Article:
If this symptom only occurs when the engine is cold it could be a fuel pressure problem, but once the engine heats up and the O2 sensors come on line, I’d doubt a fuel pressure component to this.
I’m presuming you have no check engine light and no stored diagnostic codes.
If so, I have two guesses what’s causing your symptom.
You’ve got some degraded insulation or connections in the wires/coil packs/ etc in the ignition system. As mentioned above. Not unusual for an 08. And changing the spark plugs caused enough movement in those parts to put it over the edge, and that is causing the symptom. You could either get a pro to hook up an ignition analyzer to your engine, or just replace all those parts and hope for the best.
I used to get this symptom frequently when I changed the fuel filter on my late 70’s fuel injected Rabbit. In fact it happened almost every time. The engine would run much rougher after changing the fuel filter. Upon investigation, it was always caused by grit somehow getting into what is supposed to be the clean part (i.e. post filter) of the fuel system during the filter change. In other words, somehow the act of changing the filter can allow dirt and grit to get into the fuel line which exits the fuel filter and goes to the injectors. For the Rabbit, it wasn’t the injectors that clogged up, it was the fuel distributor. And giving that portion of the fuel system a good taking apart and cleaning solved the problem pronto. Let me ask you this: When you changed the fuel filter, before taking the hoses off the old filter, did you carefully clean off those areas of grit and debris?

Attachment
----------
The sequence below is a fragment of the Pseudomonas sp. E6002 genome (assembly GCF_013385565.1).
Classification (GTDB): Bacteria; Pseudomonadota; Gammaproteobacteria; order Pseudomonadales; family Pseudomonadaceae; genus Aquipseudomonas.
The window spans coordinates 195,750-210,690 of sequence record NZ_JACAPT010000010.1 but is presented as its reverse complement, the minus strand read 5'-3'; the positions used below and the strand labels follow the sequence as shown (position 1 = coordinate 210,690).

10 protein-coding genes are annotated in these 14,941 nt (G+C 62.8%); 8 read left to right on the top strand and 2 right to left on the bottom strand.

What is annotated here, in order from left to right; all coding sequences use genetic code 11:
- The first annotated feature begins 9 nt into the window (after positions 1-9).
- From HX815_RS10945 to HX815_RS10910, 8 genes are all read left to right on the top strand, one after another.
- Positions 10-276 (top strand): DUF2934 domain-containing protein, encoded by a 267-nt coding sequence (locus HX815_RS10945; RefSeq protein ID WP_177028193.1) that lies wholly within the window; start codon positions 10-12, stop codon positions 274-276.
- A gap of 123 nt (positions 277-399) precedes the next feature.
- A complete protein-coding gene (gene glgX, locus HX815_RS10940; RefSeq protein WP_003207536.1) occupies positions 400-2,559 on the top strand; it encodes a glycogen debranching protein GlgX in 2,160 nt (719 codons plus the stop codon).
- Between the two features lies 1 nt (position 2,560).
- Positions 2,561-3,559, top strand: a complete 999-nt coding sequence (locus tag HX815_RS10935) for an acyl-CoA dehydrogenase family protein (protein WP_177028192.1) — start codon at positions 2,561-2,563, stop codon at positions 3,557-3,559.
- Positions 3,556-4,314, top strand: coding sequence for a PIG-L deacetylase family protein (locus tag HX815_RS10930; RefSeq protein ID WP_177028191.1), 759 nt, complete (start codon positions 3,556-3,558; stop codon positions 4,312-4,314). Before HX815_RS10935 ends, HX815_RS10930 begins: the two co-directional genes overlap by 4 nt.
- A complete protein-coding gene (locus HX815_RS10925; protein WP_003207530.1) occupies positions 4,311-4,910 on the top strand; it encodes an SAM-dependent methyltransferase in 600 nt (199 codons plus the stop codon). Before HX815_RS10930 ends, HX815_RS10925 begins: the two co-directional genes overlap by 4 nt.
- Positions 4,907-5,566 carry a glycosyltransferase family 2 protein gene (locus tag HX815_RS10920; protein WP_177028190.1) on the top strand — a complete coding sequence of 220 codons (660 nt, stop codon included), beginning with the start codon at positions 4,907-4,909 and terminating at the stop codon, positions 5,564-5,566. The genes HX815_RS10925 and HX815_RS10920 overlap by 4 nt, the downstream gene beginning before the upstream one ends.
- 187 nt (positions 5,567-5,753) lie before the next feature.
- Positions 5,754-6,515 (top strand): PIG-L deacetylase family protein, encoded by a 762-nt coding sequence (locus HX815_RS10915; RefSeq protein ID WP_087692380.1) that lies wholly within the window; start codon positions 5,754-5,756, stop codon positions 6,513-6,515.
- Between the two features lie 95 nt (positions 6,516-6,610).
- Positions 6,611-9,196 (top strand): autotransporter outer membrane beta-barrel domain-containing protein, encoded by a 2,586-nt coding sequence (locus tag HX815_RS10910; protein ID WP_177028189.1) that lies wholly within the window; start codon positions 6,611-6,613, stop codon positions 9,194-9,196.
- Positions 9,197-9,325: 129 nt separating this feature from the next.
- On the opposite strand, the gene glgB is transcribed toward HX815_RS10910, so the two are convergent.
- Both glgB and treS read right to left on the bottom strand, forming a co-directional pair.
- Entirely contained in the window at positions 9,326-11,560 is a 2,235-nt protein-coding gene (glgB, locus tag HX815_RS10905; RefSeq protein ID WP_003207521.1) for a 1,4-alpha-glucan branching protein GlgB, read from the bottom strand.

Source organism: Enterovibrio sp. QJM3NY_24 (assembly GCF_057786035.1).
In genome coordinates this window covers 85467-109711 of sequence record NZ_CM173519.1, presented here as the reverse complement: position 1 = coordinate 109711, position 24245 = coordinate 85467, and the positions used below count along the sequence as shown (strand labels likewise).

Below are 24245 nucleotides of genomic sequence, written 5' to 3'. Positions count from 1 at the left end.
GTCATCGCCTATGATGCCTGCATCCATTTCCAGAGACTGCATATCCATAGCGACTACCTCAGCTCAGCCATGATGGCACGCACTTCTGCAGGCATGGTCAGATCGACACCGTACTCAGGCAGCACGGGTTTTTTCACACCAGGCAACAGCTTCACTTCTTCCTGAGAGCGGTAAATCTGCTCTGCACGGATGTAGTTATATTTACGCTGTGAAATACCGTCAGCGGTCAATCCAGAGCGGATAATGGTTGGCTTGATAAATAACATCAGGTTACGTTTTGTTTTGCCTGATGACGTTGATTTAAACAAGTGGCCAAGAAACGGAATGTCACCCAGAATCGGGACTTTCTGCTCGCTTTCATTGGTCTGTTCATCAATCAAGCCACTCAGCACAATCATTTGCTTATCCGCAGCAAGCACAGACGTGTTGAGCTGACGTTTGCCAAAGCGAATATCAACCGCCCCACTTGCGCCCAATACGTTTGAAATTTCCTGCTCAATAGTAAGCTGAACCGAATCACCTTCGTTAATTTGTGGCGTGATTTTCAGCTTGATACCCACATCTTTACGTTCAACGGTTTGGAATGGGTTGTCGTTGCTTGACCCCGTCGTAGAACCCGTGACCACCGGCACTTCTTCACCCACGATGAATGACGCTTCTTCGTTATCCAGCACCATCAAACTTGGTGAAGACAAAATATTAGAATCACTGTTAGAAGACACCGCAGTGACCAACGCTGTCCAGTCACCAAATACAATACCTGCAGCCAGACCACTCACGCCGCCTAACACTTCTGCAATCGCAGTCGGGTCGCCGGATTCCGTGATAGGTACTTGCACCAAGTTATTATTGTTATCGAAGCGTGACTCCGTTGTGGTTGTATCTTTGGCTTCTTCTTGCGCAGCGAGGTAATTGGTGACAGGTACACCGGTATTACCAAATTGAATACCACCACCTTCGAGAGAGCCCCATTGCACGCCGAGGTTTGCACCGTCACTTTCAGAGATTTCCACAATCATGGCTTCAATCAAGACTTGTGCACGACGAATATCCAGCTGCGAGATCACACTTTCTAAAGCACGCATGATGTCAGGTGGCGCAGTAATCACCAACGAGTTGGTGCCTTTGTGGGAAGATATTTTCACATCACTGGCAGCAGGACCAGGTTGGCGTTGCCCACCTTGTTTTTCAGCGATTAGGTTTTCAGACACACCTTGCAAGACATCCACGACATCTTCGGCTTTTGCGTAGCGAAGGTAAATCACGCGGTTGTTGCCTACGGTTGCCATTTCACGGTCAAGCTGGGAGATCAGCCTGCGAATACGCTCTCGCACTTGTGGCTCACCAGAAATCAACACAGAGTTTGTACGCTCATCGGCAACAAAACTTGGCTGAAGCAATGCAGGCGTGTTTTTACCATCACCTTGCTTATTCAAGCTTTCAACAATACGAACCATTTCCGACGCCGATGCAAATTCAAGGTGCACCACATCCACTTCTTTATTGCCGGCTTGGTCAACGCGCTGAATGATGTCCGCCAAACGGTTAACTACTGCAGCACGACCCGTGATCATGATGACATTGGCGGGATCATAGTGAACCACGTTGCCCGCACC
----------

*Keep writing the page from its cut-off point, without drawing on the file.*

I think you missed the part about this being a returnless system
Only 1 line going to the engine
No vacuum hose
Fuel pressure regulator is part of the fuel module
Interesting comment @db4690 … with that design how does the fuel system compensate for situations when the intake manifold pressure is lower; e.g. open throttle conditions. When the intake manifold vacuum is reduced, there’s less force pulling the gas through the injector, and less fuel injected for each pulse. That’s of course why there’s a vacuum line connected to the fuel pressure regulator in return-systems. So in returnless systems, just curious, does the fuel system measure the intake manifold pressure and compensate by longer injector pulses? Or does the fuel system in those situations increase the fuel pressure and keep the pulses the same duration?
There should be a fuel rail pressure sensor which monitors the line pressure. The PCM will adjust the injector pulse width based on what the pressure sensor is doing.
I can’t remember exactly when and which models Ford started using the FRP sensor on. My vague memory seems to recall the use starting around the 2000 model year.